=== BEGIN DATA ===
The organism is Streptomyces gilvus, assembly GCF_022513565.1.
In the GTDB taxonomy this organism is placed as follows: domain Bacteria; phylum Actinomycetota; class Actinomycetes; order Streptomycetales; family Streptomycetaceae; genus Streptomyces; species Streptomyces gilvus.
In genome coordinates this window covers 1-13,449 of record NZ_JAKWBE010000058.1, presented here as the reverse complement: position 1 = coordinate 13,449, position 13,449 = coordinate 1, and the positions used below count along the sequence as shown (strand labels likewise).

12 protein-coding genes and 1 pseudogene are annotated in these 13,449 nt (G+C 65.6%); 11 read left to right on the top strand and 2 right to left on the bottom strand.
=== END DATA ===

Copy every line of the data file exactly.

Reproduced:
The organism is Streptomyces gilvus, assembly GCF_022513565.1.
In the GTDB taxonomy this organism is placed as follows: domain Bacteria; phylum Actinomycetota; class Actinomycetes; order Streptomycetales; family Streptomycetaceae; genus Streptomyces; species Streptomyces gilvus.
In genome coordinates this window covers 1-13,449 of record NZ_JAKWBE010000058.1, presented here as the reverse complement: position 1 = coordinate 13,449, position 13,449 = coordinate 1, and the positions used below count along the sequence as shown (strand labels likewise).

12 protein-coding genes and 1 pseudogene are annotated in these 13,449 nt (G+C 65.6%); 11 read left to right on the top strand and 2 right to left on the bottom strand.